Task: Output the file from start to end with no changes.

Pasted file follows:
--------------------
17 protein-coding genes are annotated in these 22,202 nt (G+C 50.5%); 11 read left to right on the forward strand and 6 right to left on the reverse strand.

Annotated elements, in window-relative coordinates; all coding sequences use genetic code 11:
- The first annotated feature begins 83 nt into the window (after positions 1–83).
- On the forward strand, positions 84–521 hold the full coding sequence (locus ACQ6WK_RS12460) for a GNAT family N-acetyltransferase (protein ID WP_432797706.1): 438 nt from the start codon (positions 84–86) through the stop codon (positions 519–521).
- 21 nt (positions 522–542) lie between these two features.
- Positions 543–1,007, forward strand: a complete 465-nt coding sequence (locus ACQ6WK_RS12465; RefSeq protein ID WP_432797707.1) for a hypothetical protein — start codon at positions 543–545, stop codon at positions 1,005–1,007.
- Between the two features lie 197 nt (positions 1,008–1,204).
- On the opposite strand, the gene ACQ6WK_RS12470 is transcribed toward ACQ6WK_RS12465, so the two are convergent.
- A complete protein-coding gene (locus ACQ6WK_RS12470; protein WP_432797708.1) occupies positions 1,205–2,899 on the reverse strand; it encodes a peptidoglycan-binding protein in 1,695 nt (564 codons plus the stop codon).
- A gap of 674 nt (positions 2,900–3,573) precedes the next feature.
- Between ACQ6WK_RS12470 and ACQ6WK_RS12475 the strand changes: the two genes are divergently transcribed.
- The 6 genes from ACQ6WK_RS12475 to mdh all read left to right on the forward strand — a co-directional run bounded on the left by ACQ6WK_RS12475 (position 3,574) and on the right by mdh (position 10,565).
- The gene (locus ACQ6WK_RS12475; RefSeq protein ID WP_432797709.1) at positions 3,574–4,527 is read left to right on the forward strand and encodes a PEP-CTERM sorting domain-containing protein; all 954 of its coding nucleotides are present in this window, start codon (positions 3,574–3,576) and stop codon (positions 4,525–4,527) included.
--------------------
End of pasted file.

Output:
17 protein-coding genes are annotated in these 22,202 nt (G+C 50.5%); 11 read left to right on the forward strand and 6 right to left on the reverse strand.

Annotated elements, in window-relative coordinates; all coding sequences use genetic code 11:
- The first annotated feature begins 83 nt into the window (after positions 1–83).
- On the forward strand, positions 84–521 hold the full coding sequence (locus ACQ6WK_RS12460) for a GNAT family N-acetyltransferase (protein ID WP_432797706.1): 438 nt from the start codon (positions 84–86) through the stop codon (positions 519–521).
- 21 nt (positions 522–542) lie between these two features.
- Positions 543–1,007, forward strand: a complete 465-nt coding sequence (locus ACQ6WK_RS12465; RefSeq protein ID WP_432797707.1) for a hypothetical protein — start codon at positions 543–545, stop codon at positions 1,005–1,007.
- Between the two features lie 197 nt (positions 1,008–1,204).
- On the opposite strand, the gene ACQ6WK_RS12470 is transcribed toward ACQ6WK_RS12465, so the two are convergent.
- A complete protein-coding gene (locus ACQ6WK_RS12470; protein WP_432797708.1) occupies positions 1,205–2,899 on the reverse strand; it encodes a peptidoglycan-binding protein in 1,695 nt (564 codons plus the stop codon).
- A gap of 674 nt (positions 2,900–3,573) precedes the next feature.
- Between ACQ6WK_RS12470 and ACQ6WK_RS12475 the strand changes: the two genes are divergently transcribed.
- The 6 genes from ACQ6WK_RS12475 to mdh all read left to right on the forward strand — a co-directional run bounded on the left by ACQ6WK_RS12475 (position 3,574) and on the right by mdh (position 10,565).
- The gene (locus ACQ6WK_RS12475; RefSeq protein ID WP_432797709.1) at positions 3,574–4,527 is read left to right on the forward strand and encodes a PEP-CTERM sorting domain-containing protein; all 954 of its coding nucleotides are present in this window, start codon (positions 3,574–3,576) and stop codon (positions 4,525–4,527) included.